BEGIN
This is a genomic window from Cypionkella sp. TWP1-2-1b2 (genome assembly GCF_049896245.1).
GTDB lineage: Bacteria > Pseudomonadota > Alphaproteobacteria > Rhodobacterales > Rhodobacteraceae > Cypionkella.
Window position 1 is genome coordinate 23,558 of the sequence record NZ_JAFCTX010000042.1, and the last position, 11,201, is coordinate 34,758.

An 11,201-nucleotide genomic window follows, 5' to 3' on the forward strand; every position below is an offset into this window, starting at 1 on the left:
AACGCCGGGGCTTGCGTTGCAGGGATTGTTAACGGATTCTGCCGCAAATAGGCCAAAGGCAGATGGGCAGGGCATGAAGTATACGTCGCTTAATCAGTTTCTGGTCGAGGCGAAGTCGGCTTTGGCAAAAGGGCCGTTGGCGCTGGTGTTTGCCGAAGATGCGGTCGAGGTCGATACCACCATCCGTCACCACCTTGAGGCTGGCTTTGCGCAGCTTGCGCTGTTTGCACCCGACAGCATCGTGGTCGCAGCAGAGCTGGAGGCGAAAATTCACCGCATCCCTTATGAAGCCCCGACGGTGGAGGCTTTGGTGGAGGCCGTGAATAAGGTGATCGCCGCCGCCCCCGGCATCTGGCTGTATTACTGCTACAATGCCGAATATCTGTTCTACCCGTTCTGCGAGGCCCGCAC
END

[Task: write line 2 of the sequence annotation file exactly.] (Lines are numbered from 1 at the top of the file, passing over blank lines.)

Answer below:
GTDB lineage: Bacteria > Pseudomonadota > Alphaproteobacteria > Rhodobacterales > Rhodobacteraceae > Cypionkella.